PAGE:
How many times has the word 'd'oh' appeared in the dialogue of a script for The Simpsons?
How many times has Homer Simpson's trademark d'oh appeared in the dialogue of episode scripts for The Simpsons?
That's right, the catchphrase that has come to define one of the most memorable characters in television history has never made an appearance in any script for that character's television show.
First and foremost, d'oh is a creation of voice actor Dan Castellaneta — the voice of Homer — who conjured up the exclamation on the spot when asked to produce an "annoyed grunt" for the animated short "The Krusty the Clown Show." That short appeared on the Jan. 19, 1989 episode of The Tracey Ullman Show, from which The Simpsons originated.The word d'oh never appeared in that script. And by tradition, it hasn't appeared in any subsequent script for any Simpsons episode. Rather than being prompted for a "d'oh," the only instruction any of the Simpsons voice actors — not just Castellaneta — receive is to produce another "annoyed grunt," which, as a bit of inside baseball for the show, is actually a prompt for the annoyed grunt. Namely, d'oh.
For the first nine seasons of the show, this tradition even extended to episode titles, which were often puns on the word d'oh. For example, the title "E-I-E-I-(Annoyed Grunt)" is a pun on "E-I-E-I-D'oh," which is a pun on the "Old MacDonald Had a Farm" chorus "E-I-E-I-O." The same is true of the G.I. Joe parody "G.I. (Annoyed Grunt)," the I, Robot riff "I, (Annoyed Grunt)bot," and the pun on the Mary Poppins catchphrase Supercalifragilisticexpialidoscious, "Simpsoncalifragilisticexpiala(Annoyed Grunt)scious."
Writers abandoned the tradition of including the pun in titles in season 10, with "D'oh-in' in the Wind," though the dialogue still calls for annoyed grunts rather than the explicit catchphrase. In some cases, this has led to "annoyed grunt" appearing instead of "d'oh" in the closed captioning of Simpsons episodes, as the caption writers were working off the recording scripts.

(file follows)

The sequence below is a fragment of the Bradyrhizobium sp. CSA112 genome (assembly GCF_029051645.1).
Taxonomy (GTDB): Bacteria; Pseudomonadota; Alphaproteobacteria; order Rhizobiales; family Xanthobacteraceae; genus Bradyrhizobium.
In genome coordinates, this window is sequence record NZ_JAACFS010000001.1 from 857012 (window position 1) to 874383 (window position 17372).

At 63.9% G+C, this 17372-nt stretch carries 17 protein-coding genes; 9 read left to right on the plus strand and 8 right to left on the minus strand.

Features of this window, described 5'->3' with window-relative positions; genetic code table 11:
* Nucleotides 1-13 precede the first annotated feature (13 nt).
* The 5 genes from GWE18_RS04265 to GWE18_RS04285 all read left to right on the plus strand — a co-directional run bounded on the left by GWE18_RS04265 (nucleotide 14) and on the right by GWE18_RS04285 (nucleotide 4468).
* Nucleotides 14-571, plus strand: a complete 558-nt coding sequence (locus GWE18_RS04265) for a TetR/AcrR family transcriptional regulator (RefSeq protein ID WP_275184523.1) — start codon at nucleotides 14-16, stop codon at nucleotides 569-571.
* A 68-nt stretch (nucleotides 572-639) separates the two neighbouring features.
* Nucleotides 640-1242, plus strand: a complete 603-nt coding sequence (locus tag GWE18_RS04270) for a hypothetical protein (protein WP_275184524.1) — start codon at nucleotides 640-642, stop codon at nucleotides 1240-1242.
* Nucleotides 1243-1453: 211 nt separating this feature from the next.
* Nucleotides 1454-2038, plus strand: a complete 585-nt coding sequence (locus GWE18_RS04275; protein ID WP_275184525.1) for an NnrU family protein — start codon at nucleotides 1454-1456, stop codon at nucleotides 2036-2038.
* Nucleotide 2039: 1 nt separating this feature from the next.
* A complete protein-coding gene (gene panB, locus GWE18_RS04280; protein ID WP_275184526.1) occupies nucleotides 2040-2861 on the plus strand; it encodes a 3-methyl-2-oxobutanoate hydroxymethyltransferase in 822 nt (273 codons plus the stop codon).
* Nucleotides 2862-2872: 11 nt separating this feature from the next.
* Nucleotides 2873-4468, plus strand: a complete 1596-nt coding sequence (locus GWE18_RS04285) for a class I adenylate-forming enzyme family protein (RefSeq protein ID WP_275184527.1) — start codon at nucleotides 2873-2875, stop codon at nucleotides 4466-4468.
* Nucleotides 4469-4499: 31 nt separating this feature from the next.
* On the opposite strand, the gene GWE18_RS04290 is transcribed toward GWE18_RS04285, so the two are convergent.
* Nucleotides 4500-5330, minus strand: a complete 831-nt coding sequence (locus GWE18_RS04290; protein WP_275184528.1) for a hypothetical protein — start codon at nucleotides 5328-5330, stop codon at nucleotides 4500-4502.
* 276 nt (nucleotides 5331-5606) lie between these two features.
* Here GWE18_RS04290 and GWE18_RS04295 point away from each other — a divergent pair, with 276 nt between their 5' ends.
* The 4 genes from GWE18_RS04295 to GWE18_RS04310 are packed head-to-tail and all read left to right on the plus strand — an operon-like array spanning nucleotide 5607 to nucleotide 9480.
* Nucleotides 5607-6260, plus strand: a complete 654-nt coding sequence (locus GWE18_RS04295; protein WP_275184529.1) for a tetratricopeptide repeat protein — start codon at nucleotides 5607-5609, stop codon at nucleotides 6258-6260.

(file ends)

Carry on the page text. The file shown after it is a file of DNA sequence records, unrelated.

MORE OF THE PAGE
For the record, the Oxford English Dictionary defines d'oh as "expressing frustration at the realization that things have turned out badly or not as planned, or that one has just said or done something foolish." The reference also notes that the phrase dates back to 1945 but The Simpsons popularized it. This despite the fact that Homer & Co. were never scripted to say d'oh. That's not just a pop-cultural accomplishment — it's linguistically laughable Geek Trivia.
The Quibble of the Week
If you uncover a questionable fact or debatable aspect of this week's Geek Trivia, just post it in the discussion area. Every week, yours truly will choose the best post from the assembled masses and discuss it in a future edition of Geek Trivia.This week's quibble comes from July 25 edition of Geek Trivia, "Game within a (video) game." TechRepublic member jr_G-man pointed out an egregious misattribution on my part.
"Zork (and Zork Zero) was published by Infocom, not Infogames."
My bad, devoted Zorkers. Thanks for smacking me straight, and keep those quibbles coming.
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The Trivia Geek, also known as Jay Garmon, is a former advertising copywriter and Web developer who's duped TechRepublic into underwriting his affinity for movies, sci-fi, comic books, technology, and all things geekish or subcultural.
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